This is a portrait of my friend Miranda Jimmy. She was brave enough to share with me her story of the trauma she has experienced as an intergenerational survivor of the residential school system.
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The idea for this particular painting began when I saw tree trunks that had been painted white in order to protect their bark from the intense sun. The concept of white as protection and the visual intrigue of something so natural being so sloppily painted over, illustrated for me a murky visual parallel with our own history. There are several ways to read this imagery and each opens up to a different dialogue. The white paint bleaches out Miranda's moccasins which are otherwise adorned in colourful intricate beading. This touches on the attempted assimilation of her culture. Being a woman with white painted legs, Miranda represents an aspect of our lack of investment in our missing and murdered Indigenous women. The imagery suggests that perhaps she is safer being painted white. There is a violence and sense of ownership in the action of being painted. Some of the trees surrounding Miranda have been cut down, and many still stand but they are almost all marked.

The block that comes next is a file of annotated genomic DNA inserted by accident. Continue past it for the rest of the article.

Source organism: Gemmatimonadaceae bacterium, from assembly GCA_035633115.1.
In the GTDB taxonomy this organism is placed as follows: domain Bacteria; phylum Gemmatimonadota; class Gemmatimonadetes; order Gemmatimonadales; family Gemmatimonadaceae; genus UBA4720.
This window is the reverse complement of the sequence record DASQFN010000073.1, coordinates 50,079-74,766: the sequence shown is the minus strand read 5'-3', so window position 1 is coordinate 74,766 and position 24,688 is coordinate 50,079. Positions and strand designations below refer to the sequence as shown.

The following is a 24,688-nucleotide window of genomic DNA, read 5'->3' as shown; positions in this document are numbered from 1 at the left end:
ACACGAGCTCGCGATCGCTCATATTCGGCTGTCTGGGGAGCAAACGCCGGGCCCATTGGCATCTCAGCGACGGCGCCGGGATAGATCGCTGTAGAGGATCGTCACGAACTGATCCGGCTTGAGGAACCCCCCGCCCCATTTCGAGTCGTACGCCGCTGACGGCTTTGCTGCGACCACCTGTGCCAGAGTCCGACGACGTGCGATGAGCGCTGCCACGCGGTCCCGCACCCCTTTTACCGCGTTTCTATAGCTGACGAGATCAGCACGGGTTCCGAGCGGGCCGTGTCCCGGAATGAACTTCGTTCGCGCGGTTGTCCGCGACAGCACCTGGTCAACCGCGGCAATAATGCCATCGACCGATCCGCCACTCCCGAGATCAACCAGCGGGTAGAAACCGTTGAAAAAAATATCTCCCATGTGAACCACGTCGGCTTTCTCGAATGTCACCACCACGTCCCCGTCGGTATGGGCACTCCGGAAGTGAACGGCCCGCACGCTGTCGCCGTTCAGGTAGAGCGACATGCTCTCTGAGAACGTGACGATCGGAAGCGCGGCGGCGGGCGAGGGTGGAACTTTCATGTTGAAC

There is a white picket fence arbitrarily snaking through the forest creating a barrier. The fence painted with the same white paint requires the trees to not be protected, but rather to be cleared/resourced.
The painting is dark and Miranda almost blends in with the forest. This represents my feeling that I am in the dawn of my own understanding, and am just beginning to see as my eyes adjust to the information presented by the Truth and Reconciliation Commission.
Though she looks alone and maybe even lost in the painting, Miranda stands proud and holds a heart with the words "Love and Respect". After drawing together a group of people called RISE (Reconciliation in Solidarity Edmonton), she organized the planting of a heart garden consisting of 1000 hearts with words of hope and encouragement for reconciliation.
She is hellbent on stopping the cycle of abuse, and she has unlimited patience with those of us who are just starting to understand the truth of what went on in those schools.
Thank you to those who have found the bravery to share your story. It's a part of our combined history and it has become clear more than ever that Aboriginal issues are everyone's issues.